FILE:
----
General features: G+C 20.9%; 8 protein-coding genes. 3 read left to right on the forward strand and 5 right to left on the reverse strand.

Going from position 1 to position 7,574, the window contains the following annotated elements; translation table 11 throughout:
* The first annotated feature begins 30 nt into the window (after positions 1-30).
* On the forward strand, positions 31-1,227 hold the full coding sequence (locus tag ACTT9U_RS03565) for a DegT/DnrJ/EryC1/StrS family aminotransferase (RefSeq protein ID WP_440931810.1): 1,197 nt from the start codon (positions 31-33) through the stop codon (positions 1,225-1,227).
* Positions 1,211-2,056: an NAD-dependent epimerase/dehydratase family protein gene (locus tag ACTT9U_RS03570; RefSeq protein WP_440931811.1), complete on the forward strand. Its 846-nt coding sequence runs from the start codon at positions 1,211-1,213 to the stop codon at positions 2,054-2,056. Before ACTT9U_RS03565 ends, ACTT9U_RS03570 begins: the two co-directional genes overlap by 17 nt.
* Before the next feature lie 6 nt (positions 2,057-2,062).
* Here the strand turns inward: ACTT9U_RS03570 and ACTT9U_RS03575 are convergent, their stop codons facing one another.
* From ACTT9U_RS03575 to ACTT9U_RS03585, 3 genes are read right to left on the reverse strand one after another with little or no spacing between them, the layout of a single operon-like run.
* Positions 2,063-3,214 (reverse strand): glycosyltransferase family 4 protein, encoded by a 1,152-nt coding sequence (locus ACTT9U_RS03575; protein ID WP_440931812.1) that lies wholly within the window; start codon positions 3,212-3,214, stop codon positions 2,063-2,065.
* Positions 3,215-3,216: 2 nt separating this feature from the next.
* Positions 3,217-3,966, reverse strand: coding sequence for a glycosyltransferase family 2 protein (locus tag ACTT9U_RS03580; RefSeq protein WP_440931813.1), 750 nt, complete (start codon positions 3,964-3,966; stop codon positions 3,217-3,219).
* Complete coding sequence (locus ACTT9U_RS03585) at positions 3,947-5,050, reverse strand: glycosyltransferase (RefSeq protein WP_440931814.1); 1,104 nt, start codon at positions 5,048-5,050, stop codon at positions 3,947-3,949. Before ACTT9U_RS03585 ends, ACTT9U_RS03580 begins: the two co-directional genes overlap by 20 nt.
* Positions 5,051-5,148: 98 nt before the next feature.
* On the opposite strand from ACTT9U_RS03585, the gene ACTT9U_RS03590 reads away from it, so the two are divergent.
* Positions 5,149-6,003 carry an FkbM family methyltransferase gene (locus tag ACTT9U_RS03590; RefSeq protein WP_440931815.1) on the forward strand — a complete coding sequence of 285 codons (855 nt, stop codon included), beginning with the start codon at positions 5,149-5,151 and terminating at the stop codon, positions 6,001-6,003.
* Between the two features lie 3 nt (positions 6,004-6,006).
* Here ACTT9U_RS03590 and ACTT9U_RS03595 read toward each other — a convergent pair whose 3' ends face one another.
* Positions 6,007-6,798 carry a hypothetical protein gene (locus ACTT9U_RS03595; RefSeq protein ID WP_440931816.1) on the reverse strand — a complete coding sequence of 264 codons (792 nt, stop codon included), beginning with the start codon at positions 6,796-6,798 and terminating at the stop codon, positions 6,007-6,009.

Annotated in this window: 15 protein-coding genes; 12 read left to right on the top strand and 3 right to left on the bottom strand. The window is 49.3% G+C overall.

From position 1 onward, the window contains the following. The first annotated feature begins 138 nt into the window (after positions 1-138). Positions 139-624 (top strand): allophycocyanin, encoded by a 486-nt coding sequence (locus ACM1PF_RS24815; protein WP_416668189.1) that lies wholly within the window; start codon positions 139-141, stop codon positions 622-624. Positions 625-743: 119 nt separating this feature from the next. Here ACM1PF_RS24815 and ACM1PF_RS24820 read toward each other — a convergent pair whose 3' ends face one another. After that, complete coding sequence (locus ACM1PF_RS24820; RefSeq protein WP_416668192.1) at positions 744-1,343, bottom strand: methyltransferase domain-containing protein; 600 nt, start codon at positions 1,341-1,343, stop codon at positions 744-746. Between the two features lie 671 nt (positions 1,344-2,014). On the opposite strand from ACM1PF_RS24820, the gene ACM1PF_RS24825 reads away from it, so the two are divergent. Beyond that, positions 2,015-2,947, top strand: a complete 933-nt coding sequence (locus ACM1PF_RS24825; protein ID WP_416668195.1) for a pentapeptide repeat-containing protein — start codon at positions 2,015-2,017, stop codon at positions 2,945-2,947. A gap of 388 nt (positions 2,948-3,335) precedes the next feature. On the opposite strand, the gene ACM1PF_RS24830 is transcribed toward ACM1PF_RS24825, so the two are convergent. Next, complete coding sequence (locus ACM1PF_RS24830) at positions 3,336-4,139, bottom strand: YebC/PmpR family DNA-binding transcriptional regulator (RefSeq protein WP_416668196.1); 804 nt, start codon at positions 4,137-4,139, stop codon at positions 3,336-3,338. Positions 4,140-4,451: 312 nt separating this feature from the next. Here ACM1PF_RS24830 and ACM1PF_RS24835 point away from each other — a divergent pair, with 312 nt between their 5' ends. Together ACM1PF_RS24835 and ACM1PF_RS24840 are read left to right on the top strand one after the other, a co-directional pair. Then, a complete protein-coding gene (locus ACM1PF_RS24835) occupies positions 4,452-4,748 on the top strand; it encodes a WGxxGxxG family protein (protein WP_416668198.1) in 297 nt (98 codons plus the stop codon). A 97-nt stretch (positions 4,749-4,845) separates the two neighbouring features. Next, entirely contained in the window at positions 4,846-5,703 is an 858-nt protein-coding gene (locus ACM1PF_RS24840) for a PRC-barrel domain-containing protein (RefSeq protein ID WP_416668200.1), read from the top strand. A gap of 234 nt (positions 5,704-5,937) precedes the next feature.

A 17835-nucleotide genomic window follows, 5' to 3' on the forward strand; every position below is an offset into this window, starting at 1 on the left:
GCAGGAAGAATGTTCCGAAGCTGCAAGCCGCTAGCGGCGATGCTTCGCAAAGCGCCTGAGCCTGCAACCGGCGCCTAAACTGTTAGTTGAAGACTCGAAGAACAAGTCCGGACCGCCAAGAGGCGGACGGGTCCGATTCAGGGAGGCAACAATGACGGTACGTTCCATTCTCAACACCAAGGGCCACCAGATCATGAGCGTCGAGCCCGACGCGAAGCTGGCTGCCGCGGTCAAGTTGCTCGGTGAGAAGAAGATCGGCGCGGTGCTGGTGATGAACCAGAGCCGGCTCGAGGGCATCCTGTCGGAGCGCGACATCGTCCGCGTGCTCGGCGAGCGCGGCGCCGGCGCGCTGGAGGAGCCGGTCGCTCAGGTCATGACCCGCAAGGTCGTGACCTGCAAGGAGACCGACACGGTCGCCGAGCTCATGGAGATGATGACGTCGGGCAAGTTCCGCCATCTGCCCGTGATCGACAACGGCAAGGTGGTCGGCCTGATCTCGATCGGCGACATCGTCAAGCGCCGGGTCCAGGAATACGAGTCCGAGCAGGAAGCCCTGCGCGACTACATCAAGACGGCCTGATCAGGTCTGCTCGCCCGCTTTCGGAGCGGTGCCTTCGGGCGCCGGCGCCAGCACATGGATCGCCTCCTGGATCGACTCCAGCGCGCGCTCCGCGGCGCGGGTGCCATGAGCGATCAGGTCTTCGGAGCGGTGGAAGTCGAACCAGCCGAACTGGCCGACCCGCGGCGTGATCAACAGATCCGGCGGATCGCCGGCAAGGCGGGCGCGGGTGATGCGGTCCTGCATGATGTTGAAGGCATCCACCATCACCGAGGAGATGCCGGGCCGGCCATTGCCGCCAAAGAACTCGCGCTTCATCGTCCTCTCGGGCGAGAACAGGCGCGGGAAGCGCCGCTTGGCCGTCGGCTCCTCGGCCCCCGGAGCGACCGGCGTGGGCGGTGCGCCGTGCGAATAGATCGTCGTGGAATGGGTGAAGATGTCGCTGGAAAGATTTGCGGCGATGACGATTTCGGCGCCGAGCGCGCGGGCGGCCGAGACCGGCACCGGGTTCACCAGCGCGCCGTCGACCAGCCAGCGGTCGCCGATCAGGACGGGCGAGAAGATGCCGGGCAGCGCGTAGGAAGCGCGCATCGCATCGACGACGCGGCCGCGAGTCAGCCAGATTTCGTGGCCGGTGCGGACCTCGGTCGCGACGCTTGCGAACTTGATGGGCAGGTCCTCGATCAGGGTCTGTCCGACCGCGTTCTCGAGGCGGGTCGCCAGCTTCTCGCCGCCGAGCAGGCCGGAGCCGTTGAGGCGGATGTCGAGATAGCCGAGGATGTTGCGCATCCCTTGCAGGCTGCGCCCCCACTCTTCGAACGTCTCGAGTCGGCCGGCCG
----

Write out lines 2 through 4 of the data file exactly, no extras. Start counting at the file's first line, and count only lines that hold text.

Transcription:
Going from position 1 to position 7,574, the window contains the following annotated elements; translation table 11 throughout:
* The first annotated feature begins 30 nt into the window (after positions 1-30).
* On the forward strand, positions 31-1,227 hold the full coding sequence (locus tag ACTT9U_RS03565) for a DegT/DnrJ/EryC1/StrS family aminotransferase (RefSeq protein ID WP_440931810.1): 1,197 nt from the start codon (positions 31-33) through the stop codon (positions 1,225-1,227).